On October 31st, 1956, Paul’s mother Mary Patricia McCartney had passed away from breast cancer. Paul had said she was the unsung leader of their family. John and Paul bonded later on when John’s mother was killed by getting hit by a car.

The song was on the Let It Be Album. The album had the largest initial sales in US record history up to that time: 3.7 million advance orders. That is going out on top. Let It Be peaked at #1 in the Billboard 100, Canada, New Zealand and #2 in the UK. The album peaked at #1 in the Billboard Album Charts, Canada, and the UK in 1970.

At the time some critics didn’t like the album as much. I’ve always liked the raw feel of it. The album contained Let It Be, The Long and Winding Road, Get Back, and I’ve Got A Feeling…plus a song that could have been a single…The Two Of Us. It shows what high standards they were held to.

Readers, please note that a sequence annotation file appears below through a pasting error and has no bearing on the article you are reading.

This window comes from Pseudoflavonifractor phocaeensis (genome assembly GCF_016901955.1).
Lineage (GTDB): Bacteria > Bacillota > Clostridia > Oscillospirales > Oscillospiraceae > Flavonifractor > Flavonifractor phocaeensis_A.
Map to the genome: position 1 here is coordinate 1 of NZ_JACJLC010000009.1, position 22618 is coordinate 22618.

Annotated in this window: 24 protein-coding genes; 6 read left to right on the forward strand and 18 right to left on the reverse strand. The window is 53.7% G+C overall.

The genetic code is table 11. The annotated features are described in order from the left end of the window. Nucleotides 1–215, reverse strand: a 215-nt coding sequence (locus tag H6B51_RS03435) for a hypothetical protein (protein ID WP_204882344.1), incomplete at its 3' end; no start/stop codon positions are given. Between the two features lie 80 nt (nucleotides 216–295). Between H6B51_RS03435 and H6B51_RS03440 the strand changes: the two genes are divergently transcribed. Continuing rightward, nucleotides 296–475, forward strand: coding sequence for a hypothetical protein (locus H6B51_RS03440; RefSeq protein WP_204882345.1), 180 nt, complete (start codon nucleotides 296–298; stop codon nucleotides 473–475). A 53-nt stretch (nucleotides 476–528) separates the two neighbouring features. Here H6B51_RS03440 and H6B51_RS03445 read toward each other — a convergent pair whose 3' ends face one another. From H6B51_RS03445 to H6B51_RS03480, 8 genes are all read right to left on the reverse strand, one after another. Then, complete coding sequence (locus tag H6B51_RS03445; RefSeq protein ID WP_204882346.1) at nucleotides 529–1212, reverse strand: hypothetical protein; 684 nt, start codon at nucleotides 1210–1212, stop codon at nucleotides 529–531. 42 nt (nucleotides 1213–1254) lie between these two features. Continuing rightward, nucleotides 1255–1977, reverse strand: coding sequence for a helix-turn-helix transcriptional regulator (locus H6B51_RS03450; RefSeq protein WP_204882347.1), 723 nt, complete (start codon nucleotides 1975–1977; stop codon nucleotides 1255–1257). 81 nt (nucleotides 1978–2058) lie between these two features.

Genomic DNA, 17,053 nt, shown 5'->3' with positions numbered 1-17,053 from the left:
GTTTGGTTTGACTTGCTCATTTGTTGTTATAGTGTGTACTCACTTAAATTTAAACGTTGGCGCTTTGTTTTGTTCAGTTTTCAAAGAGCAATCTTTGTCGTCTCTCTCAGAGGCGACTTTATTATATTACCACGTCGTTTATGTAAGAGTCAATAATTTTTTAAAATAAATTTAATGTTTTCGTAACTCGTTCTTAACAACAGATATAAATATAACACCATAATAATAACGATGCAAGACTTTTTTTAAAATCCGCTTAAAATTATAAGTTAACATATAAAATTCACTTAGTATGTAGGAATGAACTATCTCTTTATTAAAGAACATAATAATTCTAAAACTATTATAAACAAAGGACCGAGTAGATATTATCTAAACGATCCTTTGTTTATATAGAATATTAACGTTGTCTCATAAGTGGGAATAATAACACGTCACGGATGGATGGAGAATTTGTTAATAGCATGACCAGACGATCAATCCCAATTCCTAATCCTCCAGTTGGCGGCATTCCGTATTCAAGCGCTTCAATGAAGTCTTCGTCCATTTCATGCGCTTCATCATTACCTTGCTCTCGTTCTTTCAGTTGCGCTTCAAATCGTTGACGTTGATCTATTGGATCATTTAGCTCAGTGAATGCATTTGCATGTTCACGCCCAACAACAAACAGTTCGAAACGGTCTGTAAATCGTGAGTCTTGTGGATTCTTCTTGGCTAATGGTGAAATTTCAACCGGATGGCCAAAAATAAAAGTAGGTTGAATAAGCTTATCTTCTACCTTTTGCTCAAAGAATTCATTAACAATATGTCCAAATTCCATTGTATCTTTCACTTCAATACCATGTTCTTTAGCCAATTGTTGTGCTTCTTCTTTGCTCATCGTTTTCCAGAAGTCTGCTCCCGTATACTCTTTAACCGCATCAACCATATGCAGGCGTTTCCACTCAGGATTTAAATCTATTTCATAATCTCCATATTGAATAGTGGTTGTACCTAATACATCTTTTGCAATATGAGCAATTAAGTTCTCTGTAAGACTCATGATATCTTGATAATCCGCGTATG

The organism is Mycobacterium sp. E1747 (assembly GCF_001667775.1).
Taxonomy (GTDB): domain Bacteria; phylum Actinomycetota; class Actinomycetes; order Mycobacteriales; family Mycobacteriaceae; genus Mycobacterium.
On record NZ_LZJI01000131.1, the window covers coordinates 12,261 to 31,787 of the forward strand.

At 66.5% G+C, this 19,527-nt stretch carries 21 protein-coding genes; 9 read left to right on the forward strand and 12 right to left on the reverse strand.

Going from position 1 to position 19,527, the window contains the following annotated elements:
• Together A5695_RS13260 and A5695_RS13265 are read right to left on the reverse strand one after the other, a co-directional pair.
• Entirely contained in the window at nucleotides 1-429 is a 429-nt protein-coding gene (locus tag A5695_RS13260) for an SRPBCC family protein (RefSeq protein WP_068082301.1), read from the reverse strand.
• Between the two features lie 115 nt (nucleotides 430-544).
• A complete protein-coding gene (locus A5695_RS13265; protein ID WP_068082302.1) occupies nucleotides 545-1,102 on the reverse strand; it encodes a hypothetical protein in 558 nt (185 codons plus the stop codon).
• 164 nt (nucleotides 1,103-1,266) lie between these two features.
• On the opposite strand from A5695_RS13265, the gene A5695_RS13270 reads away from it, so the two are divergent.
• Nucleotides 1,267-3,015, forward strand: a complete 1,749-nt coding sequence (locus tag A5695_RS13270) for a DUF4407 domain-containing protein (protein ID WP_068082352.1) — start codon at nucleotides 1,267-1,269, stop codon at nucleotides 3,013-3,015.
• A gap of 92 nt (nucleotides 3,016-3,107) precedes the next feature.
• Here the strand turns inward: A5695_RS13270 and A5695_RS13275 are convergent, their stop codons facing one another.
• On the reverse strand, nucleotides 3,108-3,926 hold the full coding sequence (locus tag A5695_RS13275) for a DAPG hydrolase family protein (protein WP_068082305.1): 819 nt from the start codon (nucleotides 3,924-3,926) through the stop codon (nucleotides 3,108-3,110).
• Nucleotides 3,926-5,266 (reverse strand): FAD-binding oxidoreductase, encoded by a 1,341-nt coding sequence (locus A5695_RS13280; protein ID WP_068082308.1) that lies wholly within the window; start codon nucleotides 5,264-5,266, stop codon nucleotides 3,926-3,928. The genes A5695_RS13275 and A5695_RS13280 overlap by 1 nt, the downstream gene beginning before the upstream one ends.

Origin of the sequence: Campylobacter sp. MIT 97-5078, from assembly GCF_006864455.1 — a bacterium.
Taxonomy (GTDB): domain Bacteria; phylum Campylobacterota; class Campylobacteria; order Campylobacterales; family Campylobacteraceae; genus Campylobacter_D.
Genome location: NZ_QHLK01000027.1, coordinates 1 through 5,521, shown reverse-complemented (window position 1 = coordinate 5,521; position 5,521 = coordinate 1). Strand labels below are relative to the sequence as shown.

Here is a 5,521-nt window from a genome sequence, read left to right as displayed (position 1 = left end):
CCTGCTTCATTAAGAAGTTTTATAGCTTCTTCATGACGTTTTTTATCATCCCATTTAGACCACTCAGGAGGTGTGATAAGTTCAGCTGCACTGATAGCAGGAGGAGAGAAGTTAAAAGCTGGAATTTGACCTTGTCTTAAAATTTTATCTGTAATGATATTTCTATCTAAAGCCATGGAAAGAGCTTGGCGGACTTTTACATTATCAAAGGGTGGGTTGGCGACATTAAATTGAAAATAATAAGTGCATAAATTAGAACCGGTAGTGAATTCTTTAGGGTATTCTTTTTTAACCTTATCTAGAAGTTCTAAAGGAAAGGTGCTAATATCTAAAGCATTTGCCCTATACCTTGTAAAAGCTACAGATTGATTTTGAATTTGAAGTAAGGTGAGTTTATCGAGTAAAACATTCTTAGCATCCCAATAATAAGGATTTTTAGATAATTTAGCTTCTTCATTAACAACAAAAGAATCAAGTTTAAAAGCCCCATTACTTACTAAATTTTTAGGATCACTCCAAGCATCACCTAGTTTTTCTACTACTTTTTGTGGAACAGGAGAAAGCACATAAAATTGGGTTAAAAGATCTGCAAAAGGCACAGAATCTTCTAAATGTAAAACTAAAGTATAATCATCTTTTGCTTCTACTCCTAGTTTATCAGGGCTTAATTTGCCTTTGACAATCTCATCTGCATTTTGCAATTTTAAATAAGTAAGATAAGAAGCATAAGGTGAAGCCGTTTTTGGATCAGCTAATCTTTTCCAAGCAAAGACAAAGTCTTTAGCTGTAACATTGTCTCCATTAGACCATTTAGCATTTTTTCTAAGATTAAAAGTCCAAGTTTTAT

I bought the Let It Be at a yard sale when I was a kid. The single had a B side that I had never heard of at the time.  The song is called You Know My Name (Look Up The Number). It’s so off the wall it has to be heard…not described. It is basically John and Paul making a comedy record…with Brian Jones of the Rolling Stones on sax.

Paul started to write this during the White Album sessions but instead of Mother Mary…it was Mother Malcome after their roadie Mal Evans. He also sings a ling about Brother Malcome in a video I have below. Mal Evans has said that during the White Album sessions Paul had a vision of him saying Let It Be. I have Mal’s quote below.